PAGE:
December 7th marks the anniversary of the bombing of Pearl Harbor. Naturally, headlines are full of remembrances of the dead and honors for the living.
But in reading through headlines, one concern in particular keeps resurfacing. That concern is that the younger generation does not know, nor does it care about, what went on during that “day of infamy.”
The following account from the Chicago Tribune is a case in point.
“[John Terrell] and Joe Triolo of Zion and Everett ‘Jim’ Schlegel of Elgin are the only remaining Pearl Harbor survivors in northern Illinois, according to John O'Gorden of Naval Station Great Lakes. …
Triolo is especially concerned about the younger generation, wondering why schoolchildren are not taught more about the Pearl Harbor attack; and why old survivors like himself are rarely invited into classrooms anymore.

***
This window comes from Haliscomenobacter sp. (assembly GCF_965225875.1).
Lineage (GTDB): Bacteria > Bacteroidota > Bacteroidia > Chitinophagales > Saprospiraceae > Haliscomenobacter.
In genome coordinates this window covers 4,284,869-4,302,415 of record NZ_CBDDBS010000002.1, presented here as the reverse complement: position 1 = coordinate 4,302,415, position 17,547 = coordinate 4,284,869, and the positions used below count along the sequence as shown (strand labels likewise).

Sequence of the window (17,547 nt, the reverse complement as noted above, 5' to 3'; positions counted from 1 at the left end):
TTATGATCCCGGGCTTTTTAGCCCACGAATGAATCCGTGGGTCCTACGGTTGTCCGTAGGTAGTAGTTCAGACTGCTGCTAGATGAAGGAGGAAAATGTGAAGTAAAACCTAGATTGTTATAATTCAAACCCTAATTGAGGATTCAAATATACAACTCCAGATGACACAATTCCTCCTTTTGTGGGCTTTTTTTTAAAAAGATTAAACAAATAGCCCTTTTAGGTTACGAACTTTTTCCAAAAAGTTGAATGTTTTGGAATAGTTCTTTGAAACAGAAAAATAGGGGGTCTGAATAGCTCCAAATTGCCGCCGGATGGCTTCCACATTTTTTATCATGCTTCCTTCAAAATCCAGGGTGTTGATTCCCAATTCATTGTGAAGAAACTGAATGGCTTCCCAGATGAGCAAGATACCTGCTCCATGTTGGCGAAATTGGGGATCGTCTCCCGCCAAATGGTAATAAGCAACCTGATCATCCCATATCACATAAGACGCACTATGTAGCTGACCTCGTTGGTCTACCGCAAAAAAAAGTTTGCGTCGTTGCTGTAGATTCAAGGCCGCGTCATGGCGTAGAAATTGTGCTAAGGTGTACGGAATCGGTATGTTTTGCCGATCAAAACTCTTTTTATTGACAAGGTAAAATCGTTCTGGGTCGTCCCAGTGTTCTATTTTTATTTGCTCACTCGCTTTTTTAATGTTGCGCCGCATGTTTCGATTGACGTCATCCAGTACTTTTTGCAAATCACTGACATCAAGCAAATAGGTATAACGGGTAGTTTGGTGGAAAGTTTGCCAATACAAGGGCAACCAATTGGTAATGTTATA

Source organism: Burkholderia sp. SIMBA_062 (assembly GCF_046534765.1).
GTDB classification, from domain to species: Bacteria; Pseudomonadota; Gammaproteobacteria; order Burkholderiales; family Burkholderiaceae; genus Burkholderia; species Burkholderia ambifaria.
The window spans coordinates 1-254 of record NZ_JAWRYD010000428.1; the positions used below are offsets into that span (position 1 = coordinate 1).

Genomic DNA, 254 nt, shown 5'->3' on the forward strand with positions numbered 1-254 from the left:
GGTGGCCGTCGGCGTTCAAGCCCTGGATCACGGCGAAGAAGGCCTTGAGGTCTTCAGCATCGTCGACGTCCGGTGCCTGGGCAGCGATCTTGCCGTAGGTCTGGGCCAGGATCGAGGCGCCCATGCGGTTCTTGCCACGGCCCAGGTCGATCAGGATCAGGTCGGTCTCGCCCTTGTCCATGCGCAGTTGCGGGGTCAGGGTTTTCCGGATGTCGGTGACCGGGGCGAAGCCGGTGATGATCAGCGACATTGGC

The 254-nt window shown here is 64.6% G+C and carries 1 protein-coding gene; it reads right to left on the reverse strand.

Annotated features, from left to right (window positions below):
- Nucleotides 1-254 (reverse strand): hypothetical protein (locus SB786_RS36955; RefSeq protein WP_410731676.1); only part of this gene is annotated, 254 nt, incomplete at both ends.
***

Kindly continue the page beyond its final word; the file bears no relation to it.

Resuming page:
‘Students have so many advantages and attractions, they forget everything else,’ he said. ‘They have to go back to history to be successful and informed.’”
Unfortunately, Triolo’s concerns are more accurate than many of us realize. The following comment about Pearl Harbor left on one of Intellectual Takeout’s social media pages today puts this problem into sharper focus:
In his book The Founders and the Classics, Professor Carl Richard notes that the American Founders held history in high esteem, largely because:
“History was not merely a pleasant pastime, but a guide to action. Knowledge of the past might prevent its repetition.”
Today only 12 percent of American high schoolers are proficient in history. If students continue to remain clueless about major events such as Pearl Harbor and the war it led to, should we be at all surprised if they end up facing similar problems in the years ahead?
Image Credit: Touchstone Pictures
Annie Holmquist is the editor of Intellectual Takeout.